NEW CANAAN — Superintendent Bryan Luizzi kicked off the grand celebration of the Saxe Middle School building project by asking the visitors sitting in the newly-renovated auditorium to take a deep breath.

“That’s new auditorium smell,” he said in front of dozens of parents, students, faculty and officials who came to see the changes to the school. “This is a place that is going to be very well used in the years ahead. That smell will dissipate quickly.”

It was the first time in years the auditorium boasted that new-smell scent, having not been renovated since it was built in 1957. Luizzi said the smell would be replaced by memories and laughter from the performances to come. The renovated space opened in mid-October and already seated around 1,800 people for the middle school’s three performances of “Aladdin Jr.”

The revamped auditorium, with new acoustics, new lighting and refurbished seats, is one of several recent changes to the middle school that visitors got to see during the Dec. 5 tour. Also open to the public was the new two-story wing of the school, now home to STEM, art and science classrooms. The space where those classrooms used to be was also reconfigured, allowing for expanded music rooms.

The addition and renovations are the first major changes to the school since 1999 and will allow the school to accommodate its student body, one of the largest of any middle school in the state. The current school population is around 1,350 students, and has hovered between 1,200 and 1,400 students since 2000, according to Saxe Middle School Principal Greg Macedo.

Steve Burgess, one of the architects on the project and a project manager for it, said his firm, JCJ Architecture, oversaw the school’s last addition in 1999 and has enjoyed seeing the school evolve. He said the firm used a theater consultant from New York City, where JCJ is based, to help install top-of-the-line lighting and acoustics.

“This is a grade-A auditorium,” Burgess said. “We were here in 1999 and did that renovation and addition. This completed the whole thing. We’re lucky to have been chosen.”

Student musicians showed off the fine acoustics in the auditorium by playing a selection of numbers. An eighth-grade saxophone ensemble did some seasonal selections, including “Frosty the Snowman” and “Jingle Bell Rock” while a clarinet ensemble played the “Clarinet Cha-Cha.” A group of eighth-grade choral singers also performed a holiday number while clad in Santa hats.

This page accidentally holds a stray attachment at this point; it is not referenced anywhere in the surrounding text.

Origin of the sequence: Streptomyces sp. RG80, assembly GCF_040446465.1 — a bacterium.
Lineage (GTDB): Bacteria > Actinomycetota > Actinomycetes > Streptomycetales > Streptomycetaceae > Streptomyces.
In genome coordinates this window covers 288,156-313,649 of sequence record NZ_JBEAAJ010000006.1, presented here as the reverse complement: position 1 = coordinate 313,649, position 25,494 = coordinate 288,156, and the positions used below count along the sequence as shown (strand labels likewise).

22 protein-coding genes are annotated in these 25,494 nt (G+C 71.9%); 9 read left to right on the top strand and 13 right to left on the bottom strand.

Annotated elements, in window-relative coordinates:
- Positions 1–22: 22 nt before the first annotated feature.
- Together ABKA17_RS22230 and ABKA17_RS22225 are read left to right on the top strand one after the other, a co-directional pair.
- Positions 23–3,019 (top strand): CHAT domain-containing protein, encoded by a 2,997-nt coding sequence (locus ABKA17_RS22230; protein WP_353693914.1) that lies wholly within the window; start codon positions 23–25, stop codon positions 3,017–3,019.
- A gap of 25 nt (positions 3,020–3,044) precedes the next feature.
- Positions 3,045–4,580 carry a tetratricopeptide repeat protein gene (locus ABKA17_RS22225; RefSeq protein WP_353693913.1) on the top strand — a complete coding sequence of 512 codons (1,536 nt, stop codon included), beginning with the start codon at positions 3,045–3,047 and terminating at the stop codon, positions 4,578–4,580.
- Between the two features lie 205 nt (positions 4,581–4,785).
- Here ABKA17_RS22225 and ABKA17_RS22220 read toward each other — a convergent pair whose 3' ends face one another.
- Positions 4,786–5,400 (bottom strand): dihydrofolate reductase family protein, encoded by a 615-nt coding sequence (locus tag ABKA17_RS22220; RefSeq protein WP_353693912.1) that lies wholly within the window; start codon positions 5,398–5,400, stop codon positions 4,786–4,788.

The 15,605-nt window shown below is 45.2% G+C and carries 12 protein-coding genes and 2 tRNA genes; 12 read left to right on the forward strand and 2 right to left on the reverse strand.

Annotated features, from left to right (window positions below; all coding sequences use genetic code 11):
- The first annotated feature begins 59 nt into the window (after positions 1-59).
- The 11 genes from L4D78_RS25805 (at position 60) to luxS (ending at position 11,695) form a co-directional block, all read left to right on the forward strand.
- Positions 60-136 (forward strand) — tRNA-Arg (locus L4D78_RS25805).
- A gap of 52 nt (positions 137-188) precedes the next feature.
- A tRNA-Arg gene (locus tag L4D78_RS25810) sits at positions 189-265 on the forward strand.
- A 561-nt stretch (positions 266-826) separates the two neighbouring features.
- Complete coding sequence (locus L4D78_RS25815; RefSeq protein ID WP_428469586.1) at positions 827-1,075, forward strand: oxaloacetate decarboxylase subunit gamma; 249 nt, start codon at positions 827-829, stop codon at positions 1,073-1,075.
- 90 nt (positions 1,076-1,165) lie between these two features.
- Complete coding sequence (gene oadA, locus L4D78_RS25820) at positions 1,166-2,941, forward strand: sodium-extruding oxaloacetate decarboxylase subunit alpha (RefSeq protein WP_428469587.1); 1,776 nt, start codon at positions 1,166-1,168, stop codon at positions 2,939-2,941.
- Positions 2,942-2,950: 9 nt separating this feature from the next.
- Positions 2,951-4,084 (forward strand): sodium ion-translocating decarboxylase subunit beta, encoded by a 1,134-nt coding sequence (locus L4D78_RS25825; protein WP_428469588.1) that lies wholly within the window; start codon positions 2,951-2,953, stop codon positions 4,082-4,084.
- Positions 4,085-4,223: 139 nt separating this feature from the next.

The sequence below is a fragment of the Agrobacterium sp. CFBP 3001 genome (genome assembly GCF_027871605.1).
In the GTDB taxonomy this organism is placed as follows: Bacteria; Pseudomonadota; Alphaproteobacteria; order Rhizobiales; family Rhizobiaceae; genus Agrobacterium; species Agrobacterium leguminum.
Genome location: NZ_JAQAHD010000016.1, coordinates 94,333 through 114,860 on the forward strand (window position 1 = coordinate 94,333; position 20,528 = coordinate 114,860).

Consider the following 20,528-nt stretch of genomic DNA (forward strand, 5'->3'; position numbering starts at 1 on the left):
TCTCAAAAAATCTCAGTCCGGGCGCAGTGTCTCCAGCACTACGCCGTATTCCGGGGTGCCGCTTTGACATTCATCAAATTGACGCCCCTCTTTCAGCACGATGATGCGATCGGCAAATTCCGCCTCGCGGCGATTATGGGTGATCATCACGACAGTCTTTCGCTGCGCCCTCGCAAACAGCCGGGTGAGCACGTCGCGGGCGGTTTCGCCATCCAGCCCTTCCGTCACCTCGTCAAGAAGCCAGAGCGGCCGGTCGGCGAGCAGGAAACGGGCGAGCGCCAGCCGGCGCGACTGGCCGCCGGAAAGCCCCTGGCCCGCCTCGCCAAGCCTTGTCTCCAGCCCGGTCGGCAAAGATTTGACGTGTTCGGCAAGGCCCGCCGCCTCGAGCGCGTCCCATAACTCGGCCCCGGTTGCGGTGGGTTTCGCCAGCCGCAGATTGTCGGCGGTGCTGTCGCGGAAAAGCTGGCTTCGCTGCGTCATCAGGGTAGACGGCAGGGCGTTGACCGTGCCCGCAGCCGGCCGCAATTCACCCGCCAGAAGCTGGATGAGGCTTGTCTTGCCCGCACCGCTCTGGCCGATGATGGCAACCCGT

Chris Culter, a band director who led the saxophone ensemble, said there’s already a noticeable difference in the sound in the redesigned auditorium and band rooms.

“It’s a beautiful, live, clear sound,” he said. “It was excellent for us to play.”

Macedo said expanding the art and music rooms was a crucial part of the project since every student in the school is required to take art and music.

The improved music rooms, which opened to students the week before Thanksgiving, are where the art rooms now in the new wing of Saxe were once located. The creation of the wing allowed the music classrooms to expand to fit the growing number of students, each of whom is required to take band, chorus or orchestra. The old music classrooms are now practice and music technology rooms, while many of the former art classrooms have been enlarged. The band room, the largest of them all, went from 1,200- to 2,000-square-feet of space. It can now accommodate 150 students.

While improvements were ongoing, students shuffled back and forth between the spaces — using the old music rooms while the auditorium was renovated and then practicing in the auditorium during the expansion of the music rooms.

According to Saxe Building Committee Chair Penny Rashin, the project, which was three years in the making, was completed both on time and on budget. The final cost of the project was about $18.6 million.

“It’s been a tremendous project,” Rashin said. “It’s a great thing watching students and teachers use the new space.”

ekayata@hearstmediact.com; @erin_kayata